exec() itself could be considered as a command procesor which accepts
    the name of the program to run as the command (no arguments allowed).
    Very, very crude, but the standard doesn't require much.
    Gordon Burditt, Dec 7, 2007
    #9
  10. Bob <> writes:
    > Why does a call to system() work by passing the command line string
    > supplied to sh -c? This is causing problems when running in a chroot
    > environment where no sh is available. Wouldn't it be better for C to
    > replace the system() call by a fork()-exec() pair? Is there some
    > compiler option that can change the behavior of system()?


    The C standard doesn't specify sh -c; it merely requires the string to
    be passed to a "command processor". (Also standard C doesn't specify
    fork or exec.)

    POSIX specifies "sh -c". You might try asking in
    comp.unix.programmer. (Note that the job of splitting the command's
    arguments on whitespace, handling wildcards, etc. is passed off to the
    shell; a function that uses fork/exec directly would have to reproduce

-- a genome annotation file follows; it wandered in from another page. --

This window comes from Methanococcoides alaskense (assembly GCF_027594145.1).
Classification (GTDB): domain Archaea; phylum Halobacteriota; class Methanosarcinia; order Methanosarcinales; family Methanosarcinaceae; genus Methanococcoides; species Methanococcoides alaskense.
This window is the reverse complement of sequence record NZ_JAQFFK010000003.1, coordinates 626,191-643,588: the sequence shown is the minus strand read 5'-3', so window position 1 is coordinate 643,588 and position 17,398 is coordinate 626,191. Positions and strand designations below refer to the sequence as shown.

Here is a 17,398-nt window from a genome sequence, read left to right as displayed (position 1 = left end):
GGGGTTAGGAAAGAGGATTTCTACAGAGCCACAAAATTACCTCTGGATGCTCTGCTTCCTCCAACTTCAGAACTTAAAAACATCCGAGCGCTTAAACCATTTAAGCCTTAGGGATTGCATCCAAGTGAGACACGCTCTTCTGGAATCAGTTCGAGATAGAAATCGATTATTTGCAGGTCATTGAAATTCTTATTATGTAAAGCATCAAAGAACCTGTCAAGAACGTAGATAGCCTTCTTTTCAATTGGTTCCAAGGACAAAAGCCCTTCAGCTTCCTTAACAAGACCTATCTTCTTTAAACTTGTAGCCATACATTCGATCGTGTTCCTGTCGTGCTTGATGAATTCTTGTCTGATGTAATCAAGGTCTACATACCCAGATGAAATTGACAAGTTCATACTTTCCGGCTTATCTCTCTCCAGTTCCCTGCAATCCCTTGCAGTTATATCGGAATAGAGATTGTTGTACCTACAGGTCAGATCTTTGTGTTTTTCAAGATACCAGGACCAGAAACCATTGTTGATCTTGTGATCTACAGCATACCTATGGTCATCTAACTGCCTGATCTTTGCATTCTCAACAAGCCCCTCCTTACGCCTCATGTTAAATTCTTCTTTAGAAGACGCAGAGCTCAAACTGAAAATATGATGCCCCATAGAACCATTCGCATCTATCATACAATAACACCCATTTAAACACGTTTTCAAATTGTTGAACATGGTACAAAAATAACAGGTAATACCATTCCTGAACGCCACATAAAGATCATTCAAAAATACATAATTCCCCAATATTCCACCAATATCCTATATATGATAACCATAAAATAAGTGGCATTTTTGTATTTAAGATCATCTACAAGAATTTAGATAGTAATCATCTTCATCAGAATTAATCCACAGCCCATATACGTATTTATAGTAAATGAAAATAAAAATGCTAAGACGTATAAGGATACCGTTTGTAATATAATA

that functionality.)

    --
    Keith Thompson (The_Other_Keith) <>
    Looking for software development work in the San Diego area.
    "We must do something. This is something. Therefore, we must do this."
    -- Antony Jay and Jonathan Lynn, "Yes Minister"
    Keith Thompson, Dec 7, 2007
    #10
  11. Bob

    Bob Guest

    On 7 Dec 2007 at 7:45, Keith Thompson wrote:
    > Bob <> writes:
    >> Why does a call to system() work by passing the command line string
    >> supplied to sh -c? This is causing problems when running in a chroot
    >> environment where no sh is available. Wouldn't it be better for C to
    >> replace the system() call by a fork()-exec() pair? Is there some
    >> compiler option that can change the behavior of system()?

    >
    > The C standard doesn't specify sh -c; it merely requires the string to
    > be passed to a "command processor". (Also standard C doesn't specify
    > fork or exec.)
    >
    > POSIX specifies "sh -c". You might try asking in
    > comp.unix.programmer. (Note that the job of splitting the command's
    > arguments on whitespace, handling wildcards, etc. is passed off to the
    > shell; a function that uses fork/exec directly would have to reproduce
    > that functionality.)


    But wouldn't it be better to first try "sh -c" and then if no shell is